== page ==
Just a few years after the 1996 approval of the first treatment for pulmonary hypertension, Glaxosmithkline plc's epoprostenol, a two-line advertisement in The Chronicle of Philanthropy drew nonprofit consultant Rino Aldrighetti's attention: "Small rare disease association looking for part-time executive director."

Interested in the opportunity, he sent a letter of inquiry. The reply came in the form of an invitation to a board meeting of the then-nascent Pulmonary Hypertension (PH) Association, a group dedicated to supporting people fighting the condition, a rare disease in which tiny arteries in the lungs become narrowed or blocked, causing high blood pressure in the lungs.

At the board meeting, in a restaurant in Delaware, a serious conversation unfolded among a small group of women, each pulling tall oxygen tanks: Would they hire Aldrighetti to be their very first employee? "What I heard people say in different ways throughout the day was, 'This decision may not help me, but it will probably help the next generation of patients,'" he told BioWorld Today.

Little did Aldrighetti know, the decision would also have a tremendous impact on him, leading to a 17-year stint carrying the organization through an expansive period during which the number of drugs for PH would multiply from one to 14 approved therapies and the association's growth would significantly accelerate. What started as a group with a modest budget of $132,000 in 1998 was transformed during that period into an organization with $444,000 of income in the next year and $1.1 million of income the next. Aldrighetti, who has now helped shepherd the group to its 25th anniversary this year, will retire in June.

Prior to the relatively recent discovery of targeted therapies, patients diagnosed with the disorder averaged less than three years of post-diagnosis survival. With prompt diagnosis and adherence to newer therapeutics, some patients now live for 10 years or more. There are an estimated 30,000 PH patients in the U.S., though some believe that estimates are hard to pin down because PH is often misdiagnosed.

As the PHA has grown, it has become clear that organizing the community has led to concrete positive outcomes. For instance, the same scientists that the group recruited to its scientific advisory board were, in many cases, later recruited to lead trials of new drugs for the condition. New drugs launched during that period have included Actelion Ltd.'s selective prostacyclin IP receptor agonist, Uptravi (selexipag), United Therapeutics Corp.'s Remodulin and Orenitram (treprostinil) and Bayer AG's Adempas (riociguat). (See BioWorld Today, Oct. 24, 2012, and Dec. 23, 2015.)

The quarterly medical journal that the association started to raise awareness and share information about the area, Advances in Pulmonary Hypertension, has, despite an uncertain start, now published every quarter since 2002, reaching an estimated 50,000 cardiologists, pulmonologists and rheumatologists with new information about what was once a little known disease.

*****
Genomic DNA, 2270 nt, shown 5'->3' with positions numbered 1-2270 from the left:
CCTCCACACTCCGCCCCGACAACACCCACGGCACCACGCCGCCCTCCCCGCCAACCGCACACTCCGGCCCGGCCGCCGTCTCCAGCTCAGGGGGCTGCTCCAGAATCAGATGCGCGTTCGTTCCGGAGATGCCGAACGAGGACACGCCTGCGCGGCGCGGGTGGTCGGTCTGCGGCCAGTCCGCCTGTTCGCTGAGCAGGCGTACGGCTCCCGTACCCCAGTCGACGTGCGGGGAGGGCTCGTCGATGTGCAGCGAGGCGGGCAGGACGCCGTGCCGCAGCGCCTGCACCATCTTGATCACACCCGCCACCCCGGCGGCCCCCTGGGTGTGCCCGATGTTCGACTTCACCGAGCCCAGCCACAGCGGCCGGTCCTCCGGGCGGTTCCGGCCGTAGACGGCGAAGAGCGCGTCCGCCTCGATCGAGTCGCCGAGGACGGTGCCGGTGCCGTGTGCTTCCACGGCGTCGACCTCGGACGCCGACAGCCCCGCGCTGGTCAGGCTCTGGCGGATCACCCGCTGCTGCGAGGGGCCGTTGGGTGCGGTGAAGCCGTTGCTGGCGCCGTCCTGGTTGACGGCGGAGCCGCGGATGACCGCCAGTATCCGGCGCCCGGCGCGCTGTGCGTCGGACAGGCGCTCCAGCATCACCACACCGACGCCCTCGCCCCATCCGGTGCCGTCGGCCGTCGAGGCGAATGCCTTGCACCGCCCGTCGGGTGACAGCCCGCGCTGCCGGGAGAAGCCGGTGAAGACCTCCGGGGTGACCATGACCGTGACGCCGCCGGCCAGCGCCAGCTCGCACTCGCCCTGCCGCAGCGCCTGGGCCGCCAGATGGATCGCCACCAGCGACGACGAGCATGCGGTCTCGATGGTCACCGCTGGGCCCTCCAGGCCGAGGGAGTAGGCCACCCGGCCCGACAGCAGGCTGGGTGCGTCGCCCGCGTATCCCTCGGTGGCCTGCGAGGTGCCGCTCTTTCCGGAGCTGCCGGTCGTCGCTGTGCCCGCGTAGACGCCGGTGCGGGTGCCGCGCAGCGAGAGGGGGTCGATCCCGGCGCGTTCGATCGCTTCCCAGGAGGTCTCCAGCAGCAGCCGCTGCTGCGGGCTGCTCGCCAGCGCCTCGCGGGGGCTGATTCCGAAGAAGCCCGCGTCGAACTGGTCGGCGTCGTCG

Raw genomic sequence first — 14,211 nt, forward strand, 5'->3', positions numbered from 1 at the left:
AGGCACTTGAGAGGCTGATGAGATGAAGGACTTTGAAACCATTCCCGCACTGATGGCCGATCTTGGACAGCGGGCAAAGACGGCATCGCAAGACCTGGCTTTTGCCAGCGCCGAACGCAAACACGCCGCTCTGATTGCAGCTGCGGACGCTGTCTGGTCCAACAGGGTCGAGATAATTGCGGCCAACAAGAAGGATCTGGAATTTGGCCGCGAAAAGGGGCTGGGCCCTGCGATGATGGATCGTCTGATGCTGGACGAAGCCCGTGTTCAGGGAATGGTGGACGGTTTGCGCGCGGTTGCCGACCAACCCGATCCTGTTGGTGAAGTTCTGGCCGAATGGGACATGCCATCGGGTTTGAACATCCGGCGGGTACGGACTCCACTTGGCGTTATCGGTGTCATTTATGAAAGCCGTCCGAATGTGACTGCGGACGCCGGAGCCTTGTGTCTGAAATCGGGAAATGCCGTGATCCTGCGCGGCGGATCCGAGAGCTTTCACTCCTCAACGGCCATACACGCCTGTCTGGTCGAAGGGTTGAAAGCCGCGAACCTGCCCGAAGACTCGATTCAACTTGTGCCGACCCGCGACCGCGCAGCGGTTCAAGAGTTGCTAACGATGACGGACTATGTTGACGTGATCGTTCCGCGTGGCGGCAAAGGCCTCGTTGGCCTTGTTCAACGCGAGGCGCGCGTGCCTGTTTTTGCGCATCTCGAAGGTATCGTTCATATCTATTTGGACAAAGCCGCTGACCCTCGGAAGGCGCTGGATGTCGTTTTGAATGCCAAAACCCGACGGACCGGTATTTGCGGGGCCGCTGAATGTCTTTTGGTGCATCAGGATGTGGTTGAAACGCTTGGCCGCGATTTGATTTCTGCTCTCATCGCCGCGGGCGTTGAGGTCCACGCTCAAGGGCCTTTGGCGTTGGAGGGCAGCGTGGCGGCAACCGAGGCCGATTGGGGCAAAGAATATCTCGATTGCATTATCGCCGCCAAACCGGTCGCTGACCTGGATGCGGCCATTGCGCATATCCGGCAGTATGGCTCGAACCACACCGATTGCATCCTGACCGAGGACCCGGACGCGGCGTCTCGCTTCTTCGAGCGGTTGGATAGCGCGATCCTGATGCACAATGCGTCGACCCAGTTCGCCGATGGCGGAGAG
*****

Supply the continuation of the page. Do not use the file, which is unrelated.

Aldrighetti has also helped guide the creation of the Pulmonary Hypertension Association Registry, a tool that PHA hopes will play a key role in developing new and better treatments and methods of care, eventually helping pave the way to a cure. It's now being piloted with 40 patients. Within five years, the group hopes to have 8,000 patients enrolled, making it the largest ever registry in PH.

Much of the association's progress has been made possible by a collaborative approach not only between patients' families and medical professionals, but also with a corporate committee that explores new avenues for therapy and education. But Aldrighetti has also been conscious of carefully handling those ties, he said.

"As we look at that, there's no question that we also have to build walls, so that industry does not influence medical education," said Aldrighetti. Frank and open conversations in times of industry overreach have "helped us to make sure that industry is supportive in an appropriate way," he said. "In 17 years, it has been a pretty honest relationship."

The connections the association has helped foster through 245 support groups across the U.S. have supported patients in not only training each other about what it means to live with the condition, but also supported them in mourning each other when they had a loss.

"We've grown because we've been able to pull people together," said Aldrighetti.

He views the PHA team, which now includes a staff of 50 people, as facilitators. The group's mantra, he said, is "any person whose life is touched by PH has the right to fight back as much or as little as health and interests allow. Our job is to make it possible."

As he prepares to retire on June 17, Aldrighetti's plans have gone through a series of changes. His wife was diagnosed with cancer several months ago, so that will become his primary focus. If time and health allow, he'd also like to set up a tropical fish tank. But he would like to find time to provide mentorship and guidance to some of the many individual leaders who take up the hard work of building a small rare disease organization association with hopes of making a dent in a disease impacting their lives.

As the former Foundation of the American Academy of Ophthalmology executive director, Brad Wong, prepares to take the reins as president and CEO of the association, Aldrighetti expects to see the PHA advance further down the path toward transforming the condition into one with which people can enjoy a normal life span with a good quality of life. The transition of that responsibility to Wong will coincide with the association's International PH Conference and Scientific Sessions, June 17-19, in Dallas.